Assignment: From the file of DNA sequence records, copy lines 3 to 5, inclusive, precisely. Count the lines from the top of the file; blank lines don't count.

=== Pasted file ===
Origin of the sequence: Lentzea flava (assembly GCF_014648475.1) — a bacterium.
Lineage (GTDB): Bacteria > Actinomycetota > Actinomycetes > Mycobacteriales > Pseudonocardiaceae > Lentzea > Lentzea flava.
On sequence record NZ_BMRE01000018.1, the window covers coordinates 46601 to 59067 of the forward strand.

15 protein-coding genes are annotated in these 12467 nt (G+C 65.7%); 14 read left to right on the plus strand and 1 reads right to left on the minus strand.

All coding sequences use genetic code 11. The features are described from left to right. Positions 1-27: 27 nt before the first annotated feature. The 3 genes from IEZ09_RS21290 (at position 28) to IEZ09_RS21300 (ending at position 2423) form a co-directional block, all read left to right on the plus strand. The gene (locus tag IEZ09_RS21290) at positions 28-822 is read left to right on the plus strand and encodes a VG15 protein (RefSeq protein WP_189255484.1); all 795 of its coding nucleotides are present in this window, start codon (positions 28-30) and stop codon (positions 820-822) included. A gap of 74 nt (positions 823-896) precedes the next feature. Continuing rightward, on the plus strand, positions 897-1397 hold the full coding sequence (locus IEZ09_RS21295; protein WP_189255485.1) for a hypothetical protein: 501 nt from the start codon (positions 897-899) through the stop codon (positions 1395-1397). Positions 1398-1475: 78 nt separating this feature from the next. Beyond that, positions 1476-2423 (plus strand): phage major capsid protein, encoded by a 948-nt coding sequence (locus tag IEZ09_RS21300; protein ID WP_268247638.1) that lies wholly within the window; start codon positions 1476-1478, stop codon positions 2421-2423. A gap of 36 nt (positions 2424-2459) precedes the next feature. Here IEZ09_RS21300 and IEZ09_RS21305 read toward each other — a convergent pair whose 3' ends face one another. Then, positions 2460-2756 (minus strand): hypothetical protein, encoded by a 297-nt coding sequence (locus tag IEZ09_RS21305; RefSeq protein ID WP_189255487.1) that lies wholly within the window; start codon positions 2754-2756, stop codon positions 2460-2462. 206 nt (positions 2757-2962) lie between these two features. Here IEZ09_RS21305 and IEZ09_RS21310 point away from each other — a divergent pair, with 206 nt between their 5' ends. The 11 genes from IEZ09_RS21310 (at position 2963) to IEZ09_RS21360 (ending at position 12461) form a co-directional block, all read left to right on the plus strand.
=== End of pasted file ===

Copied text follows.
On sequence record NZ_BMRE01000018.1, the window covers coordinates 46601 to 59067 of the forward strand.

15 protein-coding genes are annotated in these 12467 nt (G+C 65.7%); 14 read left to right on the plus strand and 1 reads right to left on the minus strand.

All coding sequences use genetic code 11. The features are described from left to right. Positions 1-27: 27 nt before the first annotated feature. The 3 genes from IEZ09_RS21290 (at position 28) to IEZ09_RS21300 (ending at position 2423) form a co-directional block, all read left to right on the plus strand. The gene (locus tag IEZ09_RS21290) at positions 28-822 is read left to right on the plus strand and encodes a VG15 protein (RefSeq protein WP_189255484.1); all 795 of its coding nucleotides are present in this window, start codon (positions 28-30) and stop codon (positions 820-822) included. A gap of 74 nt (positions 823-896) precedes the next feature. Continuing rightward, on the plus strand, positions 897-1397 hold the full coding sequence (locus IEZ09_RS21295; protein WP_189255485.1) for a hypothetical protein: 501 nt from the start codon (positions 897-899) through the stop codon (positions 1395-1397). Positions 1398-1475: 78 nt separating this feature from the next. Beyond that, positions 1476-2423 (plus strand): phage major capsid protein, encoded by a 948-nt coding sequence (locus tag IEZ09_RS21300; protein ID WP_268247638.1) that lies wholly within the window; start codon positions 1476-1478, stop codon positions 2421-2423. A gap of 36 nt (positions 2424-2459) precedes the next feature. Here IEZ09_RS21300 and IEZ09_RS21305 read toward each other — a convergent pair whose 3' ends face one another. Then, positions 2460-2756 (minus strand): hypothetical protein, encoded by a 297-nt coding sequence (locus tag IEZ09_RS21305; RefSeq protein ID WP_189255487.1) that lies wholly within the window; start codon positions 2754-2756, stop codon positions 2460-2462. 206 nt (positions 2757-2962) lie between these two features. Here IEZ09_RS21305 and IEZ09_RS21310 point away from each other — a divergent pair, with 206 nt between their 5' ends. The 11 genes from IEZ09_RS21310 (at position 2963) to IEZ09_RS21360 (ending at position 12461) form a co-directional block, all read left to right on the plus strand.